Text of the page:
Jon Reyhner's Education and Language Restoration (Chelsea House, 2006) briefly traces the history of education from Indian boarding schools to the present day and includes information on language revitalization. It has chapters on assimilation and the Native American, community-controlled schools and tribal colleges, Native American identity, language and culture revitalization, language policies and education goals, language teaching, language and reading, and teaching and learning styles.
The Winter/Spring 2006 issue of The American Indian Quarterly (Vol. 30, No. 1&2) is a special issue on Indigenous languages and Indigenous literatures. Articles include "Reclaiming the Gift: Indigenous Youth Counter-Narratives on Native Language Loss and Revitalization," "Rethinking Native American Language Revitalization," and "Native American Languages in Print: A Student Research Project."
Lenore A. Grenoble and Lindsay J. Whaley's Saving Languages: An Introduction to Language Revitalization (Cambridge University, 2006) discusses the issues involved in revitalization, models for revitalization, literacy, orthographies,and program creation. Short case studies are included on Siberiean languages, Shuar (South America), Mohawk, and Hawaiian. Their earlier edited book Endangered Languages: Current Issues and Future Prospects (Cambridge University, 1998) is also very useful. Among the contributors are Ken Hale, Nancy Dorian, and Anthony Woodbury. Of particular interest in regard to the various roadblocks faced by indigenous language revitalization is the chapter by Richard and Nora Marks Dauenhauer titled "Technical, emotional, and ideological issues in reversing language shift: Examples from Southeast Alaska."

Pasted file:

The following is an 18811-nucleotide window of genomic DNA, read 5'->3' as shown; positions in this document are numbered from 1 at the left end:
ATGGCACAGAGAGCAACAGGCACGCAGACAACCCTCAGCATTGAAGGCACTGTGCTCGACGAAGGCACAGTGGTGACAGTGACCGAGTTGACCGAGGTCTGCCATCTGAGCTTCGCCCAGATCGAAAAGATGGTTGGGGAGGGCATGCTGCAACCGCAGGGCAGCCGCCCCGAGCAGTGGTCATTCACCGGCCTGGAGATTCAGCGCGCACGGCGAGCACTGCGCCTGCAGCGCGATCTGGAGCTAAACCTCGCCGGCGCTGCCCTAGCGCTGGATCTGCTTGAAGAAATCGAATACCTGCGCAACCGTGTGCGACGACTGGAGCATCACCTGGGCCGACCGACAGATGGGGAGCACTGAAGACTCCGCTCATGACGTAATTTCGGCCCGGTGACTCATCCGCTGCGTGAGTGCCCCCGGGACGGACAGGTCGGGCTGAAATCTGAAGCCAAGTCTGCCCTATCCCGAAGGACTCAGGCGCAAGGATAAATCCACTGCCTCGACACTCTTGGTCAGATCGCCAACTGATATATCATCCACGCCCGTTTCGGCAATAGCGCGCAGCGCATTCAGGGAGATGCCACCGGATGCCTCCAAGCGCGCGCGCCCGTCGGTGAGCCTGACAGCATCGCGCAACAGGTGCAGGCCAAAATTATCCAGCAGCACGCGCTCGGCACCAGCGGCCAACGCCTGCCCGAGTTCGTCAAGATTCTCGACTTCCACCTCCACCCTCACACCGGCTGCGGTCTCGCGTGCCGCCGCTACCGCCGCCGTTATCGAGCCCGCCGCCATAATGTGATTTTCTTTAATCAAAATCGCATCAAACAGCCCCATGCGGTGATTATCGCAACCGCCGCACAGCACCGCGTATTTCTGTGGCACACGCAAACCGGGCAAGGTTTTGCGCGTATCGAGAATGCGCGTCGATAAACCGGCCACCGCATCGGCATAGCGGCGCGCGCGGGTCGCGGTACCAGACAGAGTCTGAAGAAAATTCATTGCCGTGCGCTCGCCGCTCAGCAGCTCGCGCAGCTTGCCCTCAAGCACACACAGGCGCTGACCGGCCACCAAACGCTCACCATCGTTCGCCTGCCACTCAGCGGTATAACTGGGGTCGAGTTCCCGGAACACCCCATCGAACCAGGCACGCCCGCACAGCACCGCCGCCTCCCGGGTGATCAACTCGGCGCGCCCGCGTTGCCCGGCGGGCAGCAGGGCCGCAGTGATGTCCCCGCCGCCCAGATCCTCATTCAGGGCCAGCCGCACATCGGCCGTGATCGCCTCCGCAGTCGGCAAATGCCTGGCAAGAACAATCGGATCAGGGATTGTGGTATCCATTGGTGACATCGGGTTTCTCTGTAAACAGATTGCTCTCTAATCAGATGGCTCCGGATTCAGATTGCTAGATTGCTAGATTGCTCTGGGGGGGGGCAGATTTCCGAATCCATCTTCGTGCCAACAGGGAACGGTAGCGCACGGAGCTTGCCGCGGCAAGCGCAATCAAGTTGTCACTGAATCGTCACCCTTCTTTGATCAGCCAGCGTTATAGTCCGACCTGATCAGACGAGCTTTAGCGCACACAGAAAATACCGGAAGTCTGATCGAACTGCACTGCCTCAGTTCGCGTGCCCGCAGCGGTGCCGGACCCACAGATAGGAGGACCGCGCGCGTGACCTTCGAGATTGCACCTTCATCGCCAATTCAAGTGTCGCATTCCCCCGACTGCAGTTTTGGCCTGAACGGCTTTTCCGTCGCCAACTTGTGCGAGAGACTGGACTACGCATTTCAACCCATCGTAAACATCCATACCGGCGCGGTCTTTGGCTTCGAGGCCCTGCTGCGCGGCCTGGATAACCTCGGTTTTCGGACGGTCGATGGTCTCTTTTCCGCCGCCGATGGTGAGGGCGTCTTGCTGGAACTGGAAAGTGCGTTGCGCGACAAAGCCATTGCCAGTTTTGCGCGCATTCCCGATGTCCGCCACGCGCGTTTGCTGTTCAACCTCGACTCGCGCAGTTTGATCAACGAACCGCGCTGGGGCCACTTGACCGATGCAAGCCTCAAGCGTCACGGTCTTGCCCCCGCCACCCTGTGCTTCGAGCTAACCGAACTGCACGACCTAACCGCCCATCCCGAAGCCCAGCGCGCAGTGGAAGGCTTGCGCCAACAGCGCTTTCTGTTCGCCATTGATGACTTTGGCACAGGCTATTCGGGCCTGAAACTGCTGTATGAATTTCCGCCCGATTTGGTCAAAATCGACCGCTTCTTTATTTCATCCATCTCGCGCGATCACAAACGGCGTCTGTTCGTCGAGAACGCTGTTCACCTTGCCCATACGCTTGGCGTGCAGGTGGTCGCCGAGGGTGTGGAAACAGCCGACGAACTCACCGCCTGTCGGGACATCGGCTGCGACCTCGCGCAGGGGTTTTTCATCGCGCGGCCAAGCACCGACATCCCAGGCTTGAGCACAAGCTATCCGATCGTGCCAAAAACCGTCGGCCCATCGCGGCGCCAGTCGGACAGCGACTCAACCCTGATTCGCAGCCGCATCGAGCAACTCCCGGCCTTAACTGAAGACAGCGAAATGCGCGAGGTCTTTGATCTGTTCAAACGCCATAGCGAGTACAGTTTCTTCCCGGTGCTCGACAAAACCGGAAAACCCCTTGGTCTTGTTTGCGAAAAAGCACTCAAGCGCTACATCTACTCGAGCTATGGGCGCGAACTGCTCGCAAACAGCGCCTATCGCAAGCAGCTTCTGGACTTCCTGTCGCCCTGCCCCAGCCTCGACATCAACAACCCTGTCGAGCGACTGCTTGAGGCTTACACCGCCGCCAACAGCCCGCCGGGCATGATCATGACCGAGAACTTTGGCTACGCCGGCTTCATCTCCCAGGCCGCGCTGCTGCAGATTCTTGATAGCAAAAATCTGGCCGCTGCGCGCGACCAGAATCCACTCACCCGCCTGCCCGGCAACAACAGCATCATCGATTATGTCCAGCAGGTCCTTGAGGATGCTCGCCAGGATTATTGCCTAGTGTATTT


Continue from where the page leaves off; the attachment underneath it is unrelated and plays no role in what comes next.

The Canadian Task Force on Aboriginal Languages and Cultures published in 2005 Towards a New Beginning: A Foundational Report for a Strategy to Revitalize First Nation, Inuit and Metis Languages and Cultures. Tasaku Tsunoda's Language Endangerment and Language Revitalization (Mouton De Gruyter, 2004) describes how languages can be endangered to different degrees, endangerment situations in selected areas of the world are surveyed and definitions of language death and types of language death presented. It also examines causes of language endangerment, speech behavior in a language endangerment situation, structural changes in endangered languages, as well as types of speakers encountered in a language endangerment situation. In addition, it proposes methods of documentation and of training for linguists which can enable scholars to play an active role in the documentation of endangered languages and in language revitalization. The author draws on his own experience of documenting endangered languages and of language revival activities in Australia.